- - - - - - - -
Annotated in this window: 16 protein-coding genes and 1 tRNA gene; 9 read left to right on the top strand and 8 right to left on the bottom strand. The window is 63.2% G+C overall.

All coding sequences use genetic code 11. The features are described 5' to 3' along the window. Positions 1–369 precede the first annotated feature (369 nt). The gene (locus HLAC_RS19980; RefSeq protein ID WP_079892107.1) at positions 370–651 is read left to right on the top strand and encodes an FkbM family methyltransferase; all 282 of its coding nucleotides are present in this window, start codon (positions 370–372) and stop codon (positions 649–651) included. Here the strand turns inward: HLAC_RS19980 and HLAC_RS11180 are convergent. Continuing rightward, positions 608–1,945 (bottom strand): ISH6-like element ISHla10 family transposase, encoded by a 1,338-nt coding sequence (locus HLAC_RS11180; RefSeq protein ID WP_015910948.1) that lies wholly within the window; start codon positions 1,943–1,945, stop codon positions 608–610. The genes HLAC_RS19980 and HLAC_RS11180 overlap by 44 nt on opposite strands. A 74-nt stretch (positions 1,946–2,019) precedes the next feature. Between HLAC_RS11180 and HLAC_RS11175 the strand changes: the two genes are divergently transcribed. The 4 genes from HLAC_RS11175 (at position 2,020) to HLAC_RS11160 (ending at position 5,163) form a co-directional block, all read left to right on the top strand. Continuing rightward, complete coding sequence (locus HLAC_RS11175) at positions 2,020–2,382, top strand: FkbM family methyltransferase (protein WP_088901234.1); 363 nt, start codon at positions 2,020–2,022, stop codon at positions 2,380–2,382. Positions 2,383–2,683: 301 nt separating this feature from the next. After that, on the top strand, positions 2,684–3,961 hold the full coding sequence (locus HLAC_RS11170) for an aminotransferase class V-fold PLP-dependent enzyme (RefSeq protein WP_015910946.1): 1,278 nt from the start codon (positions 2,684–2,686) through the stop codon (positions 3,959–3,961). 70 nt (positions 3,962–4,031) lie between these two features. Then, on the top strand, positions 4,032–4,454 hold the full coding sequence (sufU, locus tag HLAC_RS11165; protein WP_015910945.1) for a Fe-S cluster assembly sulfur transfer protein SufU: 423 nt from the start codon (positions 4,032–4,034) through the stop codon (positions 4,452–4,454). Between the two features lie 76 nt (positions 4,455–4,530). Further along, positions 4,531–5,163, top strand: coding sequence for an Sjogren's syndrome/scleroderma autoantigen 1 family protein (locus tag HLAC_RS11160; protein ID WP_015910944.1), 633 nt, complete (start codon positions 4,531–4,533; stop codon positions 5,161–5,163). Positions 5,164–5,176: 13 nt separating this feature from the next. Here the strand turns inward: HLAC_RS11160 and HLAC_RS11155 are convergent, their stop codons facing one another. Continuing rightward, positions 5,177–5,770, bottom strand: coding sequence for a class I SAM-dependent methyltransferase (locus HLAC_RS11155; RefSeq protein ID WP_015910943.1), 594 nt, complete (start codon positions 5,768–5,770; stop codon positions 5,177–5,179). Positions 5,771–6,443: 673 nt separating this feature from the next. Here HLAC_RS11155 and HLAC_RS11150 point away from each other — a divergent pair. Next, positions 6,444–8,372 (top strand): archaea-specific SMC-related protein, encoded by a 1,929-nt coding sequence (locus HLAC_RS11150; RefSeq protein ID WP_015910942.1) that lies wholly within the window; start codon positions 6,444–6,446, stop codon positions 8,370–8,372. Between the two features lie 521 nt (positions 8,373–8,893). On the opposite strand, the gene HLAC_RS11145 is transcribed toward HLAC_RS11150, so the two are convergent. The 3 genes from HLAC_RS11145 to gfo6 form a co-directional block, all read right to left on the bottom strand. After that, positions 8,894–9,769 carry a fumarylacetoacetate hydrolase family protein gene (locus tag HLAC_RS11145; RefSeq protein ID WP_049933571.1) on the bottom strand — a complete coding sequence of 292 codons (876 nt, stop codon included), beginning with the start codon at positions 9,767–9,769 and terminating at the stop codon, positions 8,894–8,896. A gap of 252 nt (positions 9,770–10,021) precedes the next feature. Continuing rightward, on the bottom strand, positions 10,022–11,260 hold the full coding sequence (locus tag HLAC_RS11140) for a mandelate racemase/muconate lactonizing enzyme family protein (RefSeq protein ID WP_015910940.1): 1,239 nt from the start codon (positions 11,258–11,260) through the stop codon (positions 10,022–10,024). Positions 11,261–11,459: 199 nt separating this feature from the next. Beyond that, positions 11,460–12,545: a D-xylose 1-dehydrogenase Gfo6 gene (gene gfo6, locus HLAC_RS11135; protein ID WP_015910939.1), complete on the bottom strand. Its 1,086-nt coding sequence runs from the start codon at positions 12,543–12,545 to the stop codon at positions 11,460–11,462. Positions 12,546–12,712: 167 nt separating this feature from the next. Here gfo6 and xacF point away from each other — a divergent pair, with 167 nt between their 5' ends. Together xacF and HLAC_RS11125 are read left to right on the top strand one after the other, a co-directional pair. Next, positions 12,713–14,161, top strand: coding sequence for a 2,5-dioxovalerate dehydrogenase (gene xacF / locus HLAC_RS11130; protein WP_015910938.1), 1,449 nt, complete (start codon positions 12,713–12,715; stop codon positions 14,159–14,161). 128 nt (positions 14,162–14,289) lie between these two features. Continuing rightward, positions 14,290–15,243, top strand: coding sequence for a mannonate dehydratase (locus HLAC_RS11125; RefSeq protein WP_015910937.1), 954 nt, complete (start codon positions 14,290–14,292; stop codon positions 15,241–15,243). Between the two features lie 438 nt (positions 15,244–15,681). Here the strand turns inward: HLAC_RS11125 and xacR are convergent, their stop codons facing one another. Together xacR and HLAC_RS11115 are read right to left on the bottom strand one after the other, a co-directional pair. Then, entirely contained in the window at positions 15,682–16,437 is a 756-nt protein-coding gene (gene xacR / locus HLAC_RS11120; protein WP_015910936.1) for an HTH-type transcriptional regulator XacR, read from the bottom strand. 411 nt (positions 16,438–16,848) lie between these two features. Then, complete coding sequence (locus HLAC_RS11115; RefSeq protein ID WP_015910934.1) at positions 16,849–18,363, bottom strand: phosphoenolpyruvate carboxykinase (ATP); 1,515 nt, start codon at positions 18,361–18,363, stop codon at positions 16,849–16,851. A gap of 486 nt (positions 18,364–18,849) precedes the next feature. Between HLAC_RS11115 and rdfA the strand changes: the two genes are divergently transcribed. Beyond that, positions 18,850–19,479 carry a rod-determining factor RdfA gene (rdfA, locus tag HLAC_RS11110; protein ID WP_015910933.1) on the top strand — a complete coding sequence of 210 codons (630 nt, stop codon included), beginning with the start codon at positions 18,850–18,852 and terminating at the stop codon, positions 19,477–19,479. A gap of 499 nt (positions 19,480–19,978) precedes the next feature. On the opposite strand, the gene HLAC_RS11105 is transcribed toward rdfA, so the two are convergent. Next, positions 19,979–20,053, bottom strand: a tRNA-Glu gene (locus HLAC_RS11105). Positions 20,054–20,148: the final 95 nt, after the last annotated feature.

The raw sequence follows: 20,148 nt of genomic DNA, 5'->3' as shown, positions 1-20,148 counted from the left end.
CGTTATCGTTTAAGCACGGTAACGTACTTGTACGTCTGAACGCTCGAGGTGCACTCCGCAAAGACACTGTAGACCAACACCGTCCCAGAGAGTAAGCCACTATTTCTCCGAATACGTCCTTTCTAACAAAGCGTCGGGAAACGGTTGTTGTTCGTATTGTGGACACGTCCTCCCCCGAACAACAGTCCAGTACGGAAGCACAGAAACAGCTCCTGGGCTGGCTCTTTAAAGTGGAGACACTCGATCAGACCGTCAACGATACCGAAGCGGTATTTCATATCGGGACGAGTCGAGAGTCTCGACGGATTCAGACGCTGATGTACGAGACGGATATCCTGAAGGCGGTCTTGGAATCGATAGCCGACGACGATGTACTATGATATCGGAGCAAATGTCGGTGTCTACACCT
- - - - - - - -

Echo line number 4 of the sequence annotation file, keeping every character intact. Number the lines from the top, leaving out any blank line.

CGTTATCGTTTAAGCACGGTAACGTACTTGTACGTCTGAACGCTCGAGGTGCACTCCGCAAAGACACTGTAGACCAACACCGTCCCAGAGAGTAAGCCACTATTTCTCCGAATACGTCCTTTCTAACAAAGCGTCGGGAAACGGTTGTTGTTCGTATTGTGGACACGTCCTCCCCCGAACAACAGTCCAGTACGGAAGCACAGAAACAGCTCCTGGGCTGGCTCTTTAAAGTGGAGACACTCGATCAGACCGTCAACGATACCGAAGCGGTATTTCATATCGGGACGAGTCGAGAGTCTCGACGGATTCAGACGCTGATGTACGAGACGGATATCCTGAAGGCGGTCTTGGAATCGATAGCCGACGACGATGTACTATGATATCGGAGCAAATGTCGGTGTCTACACCT